This chapter analyzes IoT threats from the perspective of vulnerabilities. We first analyze the change trends of IoT vulnerabilities and exploits 1 in the NVD and Exploit Database (Exploit-DB) in 2019 and then IoT exploits captured by NSFOCUS’s threat hunting system. The following dwells upon some representative exploits.
IoT Vulnerabilities and Exploits
We speculate that attacks against IoT devices have a lot to do with the vulnerabilities and proof of concepts (PoCs) available on the Internet. We collected statistics on vulnerabilities and exploits from the NVD and Exploit-DB and analyzed their change trends in recent years.
Finding 3: Seen from vulnerabilities on the Internet, the number of IoT vulnerabilities changed slightly and they did not necessarily account for attacks against IoT devices. The number of exploits against IoT devices was stable, but its proportion increased generally.
The two numbers were small in 2019 because only vulnerabilities in January to October were collected. In addition, the proportion of IoT vulnerabilities fluctuated slightly between 10% and 15% except in 2006 and 2007.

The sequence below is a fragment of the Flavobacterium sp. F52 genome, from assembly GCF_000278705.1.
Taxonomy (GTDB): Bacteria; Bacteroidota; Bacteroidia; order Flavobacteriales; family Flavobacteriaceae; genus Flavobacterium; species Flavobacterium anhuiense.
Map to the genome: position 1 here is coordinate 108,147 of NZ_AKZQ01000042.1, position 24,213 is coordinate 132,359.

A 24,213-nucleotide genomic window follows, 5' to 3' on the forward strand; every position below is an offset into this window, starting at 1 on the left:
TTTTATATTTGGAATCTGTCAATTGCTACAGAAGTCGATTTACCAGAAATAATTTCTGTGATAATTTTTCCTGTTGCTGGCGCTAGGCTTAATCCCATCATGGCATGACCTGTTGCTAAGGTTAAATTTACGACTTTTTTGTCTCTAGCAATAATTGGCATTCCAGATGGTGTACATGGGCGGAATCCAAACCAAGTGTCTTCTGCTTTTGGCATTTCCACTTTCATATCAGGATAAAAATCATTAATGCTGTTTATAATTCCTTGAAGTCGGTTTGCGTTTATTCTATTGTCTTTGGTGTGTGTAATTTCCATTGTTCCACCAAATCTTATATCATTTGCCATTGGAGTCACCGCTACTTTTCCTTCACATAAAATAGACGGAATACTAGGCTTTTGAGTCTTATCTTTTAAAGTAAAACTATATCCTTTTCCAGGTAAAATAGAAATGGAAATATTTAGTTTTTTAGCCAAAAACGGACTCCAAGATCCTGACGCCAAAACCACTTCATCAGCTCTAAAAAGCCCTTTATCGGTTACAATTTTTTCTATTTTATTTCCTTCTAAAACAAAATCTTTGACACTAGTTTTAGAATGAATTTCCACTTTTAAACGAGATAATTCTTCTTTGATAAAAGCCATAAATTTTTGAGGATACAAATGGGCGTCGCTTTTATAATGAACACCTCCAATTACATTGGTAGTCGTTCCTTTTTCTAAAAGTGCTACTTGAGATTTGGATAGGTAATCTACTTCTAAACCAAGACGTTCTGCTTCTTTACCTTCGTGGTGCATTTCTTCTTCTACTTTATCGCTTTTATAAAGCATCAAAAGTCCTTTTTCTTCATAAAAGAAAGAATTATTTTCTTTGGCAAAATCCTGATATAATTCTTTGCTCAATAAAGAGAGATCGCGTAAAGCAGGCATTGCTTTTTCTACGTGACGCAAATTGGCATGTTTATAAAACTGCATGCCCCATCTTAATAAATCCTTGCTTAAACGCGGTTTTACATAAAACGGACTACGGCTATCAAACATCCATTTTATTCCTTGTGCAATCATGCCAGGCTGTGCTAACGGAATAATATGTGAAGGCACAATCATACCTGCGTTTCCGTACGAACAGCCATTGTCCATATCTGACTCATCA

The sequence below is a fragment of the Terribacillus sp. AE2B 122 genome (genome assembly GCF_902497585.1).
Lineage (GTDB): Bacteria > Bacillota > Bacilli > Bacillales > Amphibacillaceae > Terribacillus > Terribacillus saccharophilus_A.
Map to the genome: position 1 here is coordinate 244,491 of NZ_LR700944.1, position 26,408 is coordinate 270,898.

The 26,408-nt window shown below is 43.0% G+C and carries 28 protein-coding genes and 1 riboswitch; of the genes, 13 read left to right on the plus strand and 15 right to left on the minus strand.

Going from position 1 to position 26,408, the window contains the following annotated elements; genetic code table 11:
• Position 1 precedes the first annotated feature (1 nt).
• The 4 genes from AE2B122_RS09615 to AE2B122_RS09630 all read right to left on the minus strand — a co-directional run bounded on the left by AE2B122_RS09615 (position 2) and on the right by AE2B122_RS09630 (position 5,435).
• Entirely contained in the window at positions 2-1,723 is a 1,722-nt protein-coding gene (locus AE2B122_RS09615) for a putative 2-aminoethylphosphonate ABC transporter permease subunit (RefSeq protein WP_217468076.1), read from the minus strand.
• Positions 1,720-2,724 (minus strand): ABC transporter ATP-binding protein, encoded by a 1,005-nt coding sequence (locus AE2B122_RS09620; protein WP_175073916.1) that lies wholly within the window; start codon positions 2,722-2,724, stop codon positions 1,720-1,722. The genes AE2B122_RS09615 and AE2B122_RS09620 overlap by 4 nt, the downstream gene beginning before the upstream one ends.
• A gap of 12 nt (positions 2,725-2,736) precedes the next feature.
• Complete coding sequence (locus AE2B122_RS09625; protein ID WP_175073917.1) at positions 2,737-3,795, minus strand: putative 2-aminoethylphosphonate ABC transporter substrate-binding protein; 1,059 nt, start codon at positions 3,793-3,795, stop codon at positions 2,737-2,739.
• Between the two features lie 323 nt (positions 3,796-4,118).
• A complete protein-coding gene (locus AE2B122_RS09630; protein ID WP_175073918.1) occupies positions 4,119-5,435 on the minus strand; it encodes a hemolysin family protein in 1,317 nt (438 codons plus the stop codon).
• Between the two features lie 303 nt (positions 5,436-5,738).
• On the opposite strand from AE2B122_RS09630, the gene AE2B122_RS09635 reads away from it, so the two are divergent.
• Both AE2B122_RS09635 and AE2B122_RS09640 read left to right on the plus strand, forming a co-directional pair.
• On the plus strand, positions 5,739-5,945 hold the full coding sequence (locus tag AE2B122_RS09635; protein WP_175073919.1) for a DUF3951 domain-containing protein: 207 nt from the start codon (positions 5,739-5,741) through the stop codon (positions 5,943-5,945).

Seen from vulnerabilities on the Internet, the number of IoT vulnerabilities changed slightly and they did not necessarily account for attacks against IoT devices.
PoCs of Vulnerabilities in the Exploit-DB
A vulnerability assigned a CVE ID does not necessarily mean it deserves more attention. Sometimes, even its exploitability is questionable. We speculate that attackers targeting IoT devices are more interested in available PoCs. To prove this, we analyze the trend of exploits in the Exploit-DB, as shown in Figure 3-2.
From 1997 to 2010, the number of exploits was on the rise, peaking at approximately 5000. However, the exploits eased back from 2010, fluctuating between 1000 and 2500. Overall, exploits slowed down in recent years.
Unlike the situation in 2010, IoT exploits were continuously on the rise from 1997 to 2018 and have increased significantly since 2013. This indicates that exploits against IoT devices were on an uptrend. Last but not the least, from 1997 to 2012, the share of IoT exploits in total exploits fluctuated but maintained below 6% from 1997 to 2012. However, from 2013, their share rose obviously, peaking at 15.75%.
On the whole, the total number of exploits fluctuated greatly, but IoT exploits were on the rise most of the time in both the absolute number and proportion, which accorded with the uptrend of attacks against IoT devices in recent years.
To be continued.